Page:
As autism awareness grows as awareness of autism increases, girls and women are increasing at risk of being identified. this generation clearly has substantial advantages over the previous generation.

But more research needs to be conducted in order to create better and more gender-specific diagnostic tools. Perhaps , in the meantime women’s experiences with autism could make us more accepting of the socially unsound behaviour in women, or less of it in males. 

In either case, it’s evident that a better understanding of girls’ autism is necessary to identify this disorder. In the process, it can reveal new aspects of normal behavior as well as the ways that gender influences the social landscape.


Simon Baron Cohen, a Professor of the field of development psychopathology and the director of of Cambridge’s Autism Research Center, has contributed to the development of several important theories that shape the current research on autism. 

One of these theories which he is continuing to examine one of them are that of the “extreme male brain” theory that first became popular in 2002. The theory of autism the result of exposure to higher levels than normal of male hormones for example, testosterone. 

This causes a brain which is more focused “systemizing” (understanding as well as categorizing ideas and objects) instead of “empathizing” (considering the social interactions and the perspectives of other people).

Autistic minds might be more powerful in areas that male brains, on average, are likely to be stronger than female brains, and weaker in areas where females in general terms tend to be the more superior gender. 

(When you consider the individual obviously these figures do not reveal anything about a specific male or female’s abilities or capacity. Neither does it necessarily mean that the differences reflect an immutable biological system rather than cultural.)

Recent research has confirmed Baron-Cohen’s theory. In 2010, he and his colleagues discovered that male fetuses who are exposed to greater levels of testosterone in amniotic fluid during pregnancy are more likely to develop more autism-related traits. 

A study he co-authored in 2013 with his Cambridge co-author MengChuan Lai, showed that the differences in brain scans observed in children with autism were mostly in areas which tend to be different according to gender in normal children.

In 2015, Baron-Cohen and colleagues released results from their analysis of vast collection of amniotic fluid samples from Denmark which are linked to the registries of population mental health. 

They discovered that in boys who had the autism spectrum diagnosis associated to increased concentrations of the hormone fetal testosterone as well as other hormones.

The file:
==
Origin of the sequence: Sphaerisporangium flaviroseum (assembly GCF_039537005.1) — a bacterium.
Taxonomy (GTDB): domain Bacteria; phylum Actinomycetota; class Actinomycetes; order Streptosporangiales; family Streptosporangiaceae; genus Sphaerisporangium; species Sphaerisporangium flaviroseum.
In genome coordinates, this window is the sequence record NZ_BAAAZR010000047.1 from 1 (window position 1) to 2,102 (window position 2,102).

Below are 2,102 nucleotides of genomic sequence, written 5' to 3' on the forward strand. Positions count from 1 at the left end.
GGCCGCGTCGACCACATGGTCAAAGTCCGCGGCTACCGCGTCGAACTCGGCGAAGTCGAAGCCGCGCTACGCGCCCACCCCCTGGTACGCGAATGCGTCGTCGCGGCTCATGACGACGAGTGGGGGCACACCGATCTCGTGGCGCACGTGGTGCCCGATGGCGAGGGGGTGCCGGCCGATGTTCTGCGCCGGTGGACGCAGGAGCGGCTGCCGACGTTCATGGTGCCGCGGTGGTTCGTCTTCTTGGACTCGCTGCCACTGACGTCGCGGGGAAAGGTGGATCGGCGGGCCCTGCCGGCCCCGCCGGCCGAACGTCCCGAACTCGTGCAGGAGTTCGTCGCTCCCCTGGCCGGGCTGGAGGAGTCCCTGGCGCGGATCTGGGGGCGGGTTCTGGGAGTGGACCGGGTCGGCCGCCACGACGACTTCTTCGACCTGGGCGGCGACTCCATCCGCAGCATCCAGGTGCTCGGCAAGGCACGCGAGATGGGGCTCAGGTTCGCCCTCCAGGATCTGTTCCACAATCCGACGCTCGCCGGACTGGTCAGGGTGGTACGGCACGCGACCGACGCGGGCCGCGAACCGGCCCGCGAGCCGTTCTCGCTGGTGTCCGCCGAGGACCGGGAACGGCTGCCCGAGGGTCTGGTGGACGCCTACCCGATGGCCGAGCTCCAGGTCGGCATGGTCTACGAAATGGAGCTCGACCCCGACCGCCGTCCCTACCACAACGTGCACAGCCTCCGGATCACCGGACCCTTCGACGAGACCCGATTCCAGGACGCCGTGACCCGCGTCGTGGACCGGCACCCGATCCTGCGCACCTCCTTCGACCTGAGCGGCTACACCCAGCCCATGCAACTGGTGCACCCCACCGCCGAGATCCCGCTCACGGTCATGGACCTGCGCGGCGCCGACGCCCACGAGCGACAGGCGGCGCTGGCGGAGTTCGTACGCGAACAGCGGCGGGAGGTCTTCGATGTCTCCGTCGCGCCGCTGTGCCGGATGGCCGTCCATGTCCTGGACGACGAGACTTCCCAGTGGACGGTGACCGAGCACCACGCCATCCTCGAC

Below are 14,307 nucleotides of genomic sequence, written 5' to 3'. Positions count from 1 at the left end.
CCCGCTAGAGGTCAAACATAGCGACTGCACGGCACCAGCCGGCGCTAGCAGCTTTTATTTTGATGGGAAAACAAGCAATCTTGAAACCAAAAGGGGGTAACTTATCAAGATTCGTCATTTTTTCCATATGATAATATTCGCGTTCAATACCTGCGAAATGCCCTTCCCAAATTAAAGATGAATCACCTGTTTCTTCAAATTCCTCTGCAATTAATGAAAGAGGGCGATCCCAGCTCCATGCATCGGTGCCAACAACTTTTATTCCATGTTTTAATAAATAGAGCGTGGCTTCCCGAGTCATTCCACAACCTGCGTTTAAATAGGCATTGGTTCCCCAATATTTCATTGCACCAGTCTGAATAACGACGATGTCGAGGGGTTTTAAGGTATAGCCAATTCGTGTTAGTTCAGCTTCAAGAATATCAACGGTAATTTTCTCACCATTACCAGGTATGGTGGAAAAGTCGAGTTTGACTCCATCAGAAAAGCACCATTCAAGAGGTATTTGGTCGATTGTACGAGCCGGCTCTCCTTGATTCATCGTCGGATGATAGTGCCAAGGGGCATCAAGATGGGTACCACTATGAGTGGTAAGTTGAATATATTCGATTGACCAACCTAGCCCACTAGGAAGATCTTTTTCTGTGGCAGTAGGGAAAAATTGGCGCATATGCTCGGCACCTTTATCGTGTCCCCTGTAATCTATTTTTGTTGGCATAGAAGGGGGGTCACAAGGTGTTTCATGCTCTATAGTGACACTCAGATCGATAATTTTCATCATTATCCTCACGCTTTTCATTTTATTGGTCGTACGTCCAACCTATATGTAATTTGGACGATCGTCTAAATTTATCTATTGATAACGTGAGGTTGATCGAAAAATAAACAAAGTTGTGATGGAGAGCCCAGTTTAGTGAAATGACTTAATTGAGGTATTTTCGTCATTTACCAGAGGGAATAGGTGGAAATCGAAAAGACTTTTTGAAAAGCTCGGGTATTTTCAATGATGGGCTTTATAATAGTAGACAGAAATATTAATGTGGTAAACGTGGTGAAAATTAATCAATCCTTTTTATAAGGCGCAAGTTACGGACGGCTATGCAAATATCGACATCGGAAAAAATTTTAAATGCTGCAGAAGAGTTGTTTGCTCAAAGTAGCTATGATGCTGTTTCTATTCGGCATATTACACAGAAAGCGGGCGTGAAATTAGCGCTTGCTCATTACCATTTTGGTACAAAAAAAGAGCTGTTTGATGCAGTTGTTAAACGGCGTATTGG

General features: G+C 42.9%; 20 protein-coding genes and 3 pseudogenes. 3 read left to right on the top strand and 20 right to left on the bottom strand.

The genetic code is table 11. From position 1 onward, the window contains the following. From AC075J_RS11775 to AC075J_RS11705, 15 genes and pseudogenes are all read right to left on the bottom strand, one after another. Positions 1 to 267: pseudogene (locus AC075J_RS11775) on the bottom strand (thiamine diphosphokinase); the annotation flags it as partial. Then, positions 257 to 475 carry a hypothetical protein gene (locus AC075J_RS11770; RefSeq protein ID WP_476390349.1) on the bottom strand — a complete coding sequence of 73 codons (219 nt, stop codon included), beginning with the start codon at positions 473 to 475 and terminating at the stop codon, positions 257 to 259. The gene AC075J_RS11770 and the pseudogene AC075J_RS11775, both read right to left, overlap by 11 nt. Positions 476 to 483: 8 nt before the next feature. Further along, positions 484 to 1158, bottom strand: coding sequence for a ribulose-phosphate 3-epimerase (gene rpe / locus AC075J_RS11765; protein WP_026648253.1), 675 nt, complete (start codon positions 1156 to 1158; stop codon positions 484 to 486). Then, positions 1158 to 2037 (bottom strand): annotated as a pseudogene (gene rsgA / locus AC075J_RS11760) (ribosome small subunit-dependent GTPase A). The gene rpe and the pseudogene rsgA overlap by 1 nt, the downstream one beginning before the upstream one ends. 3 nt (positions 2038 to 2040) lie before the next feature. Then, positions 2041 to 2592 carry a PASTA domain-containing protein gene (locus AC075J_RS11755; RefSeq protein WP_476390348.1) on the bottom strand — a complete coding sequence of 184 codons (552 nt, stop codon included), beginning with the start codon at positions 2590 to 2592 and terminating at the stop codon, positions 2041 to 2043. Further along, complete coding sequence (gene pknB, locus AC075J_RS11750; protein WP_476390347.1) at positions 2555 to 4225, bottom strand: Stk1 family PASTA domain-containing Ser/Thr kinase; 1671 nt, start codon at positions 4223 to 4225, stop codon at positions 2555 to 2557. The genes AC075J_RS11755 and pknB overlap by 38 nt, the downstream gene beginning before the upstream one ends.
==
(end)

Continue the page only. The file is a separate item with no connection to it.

However, the first group of participants tested did not have enough girls diagnosed with autism, so they’re studying later births to determine whether the same findings will be discovered. 

Additional evidence was provided by an extensive Swedish study, which was also published in the year 2000, that revealed a 59 percent higher likelihood of having an autistic child among women suffering from polycystic Ovarian Syndrome, which is an hormonal disorder that results in testosterone levels that are elevated in males.

Few scientists–including Baron-Cohen–think that the extreme male brain theory is the whole story. A different idea comes up when we look at the common advantages of women. 

If the presence of female hormones and having a female-type brain structure improves your ability to discern the feelings of other people and makes social problems more prominent It could take an increased number of environmental or genetic “hits” to change this ability to the point that autism could be identified. 

This concept is called”female protection “female protective” theory.

As a result, several studies have revealed that for families with daughters with autism have higher levels of copy-number variants than in families in which only boys are affected. 

A study in 2014 conducted of geneticist Sbastien Jacquemont from at the University of Lausanne in Switzerland and his coworkers discovered an increase of 300 percent in the number of harmful copy-number variations in the females who have autism, in comparison to males.

If one of these theories is true it is likely that there will be more girls than boys who are on the spectrum. “I think that when we’re able to recognize the presence of autism in females, there will be male bias,” Baron-Cohen says. “It will not be as obvious as four-to-one. It might be more of two-to-one.” –M.S.